How did you then come up with the name Lensational?
Bonnie: Right at the beginning in September 2012 when I shared this experience with a few of my other classmates at University, we brainstormed together. The idea was about empowering women through photography, it was about the lens – the stories itself then were really about the sensations and women’s emotions and I wanted to combine this emotional empowerment aspect with the camera lens into something catchy. And that became Lensational.
You started with a Facebook page which started to grow. When did you actually found the company?
Bonnie: There were actually two births of the company. One was in September 2013 back in Hong Kong, my hometown, where I basically started out developing the idea and also went public with it. But even though I love my home very dearly it is just not the market to build a global business. And that was my goal – I always wanted to go global. I then moved to London in 2014, to pursue my Master, and then I officially founded Lensational in March 2015. And that is the real birth of Lensational as it is today.
When you founded your company you were still in University so you didn’t have to leave a job for your company. But what did your family and friends think of your business idea and that you were going to become a female founder?
Bonnie: I have a little cousin that I actually see more as a sister. And I think she didn’t really understand it – she was 9 years old when I started and she thought I was a war journalist. That was the closest thing that she could relate to what I was doing – women in developing countries telling stories through their photos. That was what she was thinking.
Most of my classmates went into finance – I studied business – and they didn’t really get the idea and thought I was a bit crazy. However, now they feel I made a really good move. I have been able to get so many opportunities that otherwise would not have been available to me at such a young age.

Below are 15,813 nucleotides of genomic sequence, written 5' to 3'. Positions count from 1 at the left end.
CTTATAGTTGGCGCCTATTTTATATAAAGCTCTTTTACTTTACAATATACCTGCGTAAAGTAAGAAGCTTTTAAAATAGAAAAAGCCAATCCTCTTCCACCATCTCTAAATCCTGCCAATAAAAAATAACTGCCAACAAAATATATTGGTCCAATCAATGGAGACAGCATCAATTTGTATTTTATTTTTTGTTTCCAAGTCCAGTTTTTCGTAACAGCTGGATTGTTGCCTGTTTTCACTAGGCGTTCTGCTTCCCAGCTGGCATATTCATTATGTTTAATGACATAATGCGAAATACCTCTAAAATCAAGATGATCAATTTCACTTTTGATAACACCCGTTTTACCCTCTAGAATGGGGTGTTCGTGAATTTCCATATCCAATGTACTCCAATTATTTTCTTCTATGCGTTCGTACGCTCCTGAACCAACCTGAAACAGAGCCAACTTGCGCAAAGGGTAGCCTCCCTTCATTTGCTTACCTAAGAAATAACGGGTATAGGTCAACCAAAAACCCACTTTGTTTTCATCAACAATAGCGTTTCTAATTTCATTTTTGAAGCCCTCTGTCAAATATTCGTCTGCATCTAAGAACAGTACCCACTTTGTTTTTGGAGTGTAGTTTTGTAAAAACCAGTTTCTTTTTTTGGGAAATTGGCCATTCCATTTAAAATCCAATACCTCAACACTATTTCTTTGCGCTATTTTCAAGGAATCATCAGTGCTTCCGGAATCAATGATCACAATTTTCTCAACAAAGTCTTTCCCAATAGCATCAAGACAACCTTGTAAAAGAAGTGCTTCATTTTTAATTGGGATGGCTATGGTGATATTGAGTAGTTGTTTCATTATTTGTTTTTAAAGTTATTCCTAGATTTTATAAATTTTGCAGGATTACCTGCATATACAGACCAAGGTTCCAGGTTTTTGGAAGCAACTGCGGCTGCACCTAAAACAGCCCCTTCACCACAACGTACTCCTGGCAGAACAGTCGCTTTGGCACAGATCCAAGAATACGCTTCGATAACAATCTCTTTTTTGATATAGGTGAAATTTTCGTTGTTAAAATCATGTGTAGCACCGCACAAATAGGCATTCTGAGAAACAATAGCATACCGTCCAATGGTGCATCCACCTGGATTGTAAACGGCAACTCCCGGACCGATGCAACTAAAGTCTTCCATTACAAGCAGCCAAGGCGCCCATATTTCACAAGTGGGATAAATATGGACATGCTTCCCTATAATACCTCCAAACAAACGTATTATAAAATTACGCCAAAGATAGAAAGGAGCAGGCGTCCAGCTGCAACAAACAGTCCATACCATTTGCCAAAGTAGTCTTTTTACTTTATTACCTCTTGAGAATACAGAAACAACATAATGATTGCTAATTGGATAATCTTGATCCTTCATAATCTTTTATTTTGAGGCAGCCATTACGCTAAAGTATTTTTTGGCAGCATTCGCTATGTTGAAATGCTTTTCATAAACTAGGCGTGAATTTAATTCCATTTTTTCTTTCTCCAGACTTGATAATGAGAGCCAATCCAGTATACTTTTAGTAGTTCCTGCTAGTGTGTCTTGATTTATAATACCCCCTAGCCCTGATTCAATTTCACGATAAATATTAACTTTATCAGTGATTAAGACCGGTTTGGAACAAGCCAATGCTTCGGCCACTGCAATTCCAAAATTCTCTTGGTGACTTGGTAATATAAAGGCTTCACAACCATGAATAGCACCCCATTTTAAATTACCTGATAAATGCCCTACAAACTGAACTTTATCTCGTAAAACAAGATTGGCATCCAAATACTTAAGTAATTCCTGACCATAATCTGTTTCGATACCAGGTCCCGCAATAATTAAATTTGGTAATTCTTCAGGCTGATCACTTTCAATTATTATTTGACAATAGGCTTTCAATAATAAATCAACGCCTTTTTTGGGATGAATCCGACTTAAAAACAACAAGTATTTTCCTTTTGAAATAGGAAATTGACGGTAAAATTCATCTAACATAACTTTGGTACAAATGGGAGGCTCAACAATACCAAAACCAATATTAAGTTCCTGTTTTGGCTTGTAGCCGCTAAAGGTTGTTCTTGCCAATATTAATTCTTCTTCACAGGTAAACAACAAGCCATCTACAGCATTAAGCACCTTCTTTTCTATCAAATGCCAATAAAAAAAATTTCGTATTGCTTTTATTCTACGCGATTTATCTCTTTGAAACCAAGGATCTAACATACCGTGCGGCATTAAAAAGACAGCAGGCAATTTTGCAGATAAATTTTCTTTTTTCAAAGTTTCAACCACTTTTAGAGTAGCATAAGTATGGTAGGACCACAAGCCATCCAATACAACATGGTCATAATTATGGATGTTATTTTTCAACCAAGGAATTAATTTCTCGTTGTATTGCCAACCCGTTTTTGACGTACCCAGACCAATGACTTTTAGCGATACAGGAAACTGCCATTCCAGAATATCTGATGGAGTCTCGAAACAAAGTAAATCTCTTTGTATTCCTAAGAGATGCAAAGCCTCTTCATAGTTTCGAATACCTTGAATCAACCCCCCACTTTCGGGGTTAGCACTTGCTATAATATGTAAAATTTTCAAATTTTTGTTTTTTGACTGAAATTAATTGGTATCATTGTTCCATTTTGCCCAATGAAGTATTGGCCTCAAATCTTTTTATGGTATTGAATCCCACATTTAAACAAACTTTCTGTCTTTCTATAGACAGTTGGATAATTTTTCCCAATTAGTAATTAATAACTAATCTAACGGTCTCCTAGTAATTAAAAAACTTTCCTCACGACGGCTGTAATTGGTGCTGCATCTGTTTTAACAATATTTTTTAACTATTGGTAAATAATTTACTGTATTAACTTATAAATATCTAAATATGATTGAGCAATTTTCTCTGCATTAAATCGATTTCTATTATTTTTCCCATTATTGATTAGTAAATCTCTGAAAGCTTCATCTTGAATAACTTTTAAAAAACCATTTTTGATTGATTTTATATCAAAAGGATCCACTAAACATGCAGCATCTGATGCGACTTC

My family is surprisingly supportive and I am very thankful for my family. They never doubted anything I did. All they wanted was for me to be happy. Around two years into Lensational I actually started thinking about what the actual reason for me was to do this. Why do I feel so passionate about women whose voices are not heard? And actually it is because of my grandmother. I started telling more people about my grandmother because it was so deep in me I didn’t realize it at first. She fled Indonesia as a young child because of anti-Chinese protesting in Indonesia where she was born. I was raised by her and growing up she always used to tell me these stories about how she was very poor and she had to work in construction sites and then work in factories. Just by her telling me these stories about her suffering and how she emerged out of it because she was a very strong and resilient person I realized that from her I get so much energy. And with her being illiterate I started to realize that without me her stories would never be heard. And her story is very worthy.
The idea for Lensational didn’t come from my grandmother but the drive to continuously pursue this idea came from her. And once my family realized that this was actually a family project we should get behind they were actually the first ones that liked my Facebook Page and up to this day they always the first ones liking what we share and they are always the first ones to come to our exhibitions. If they were to judge me it would definitely be for the value I bring to the world. They see that and they support that.
What was a first challenge for you?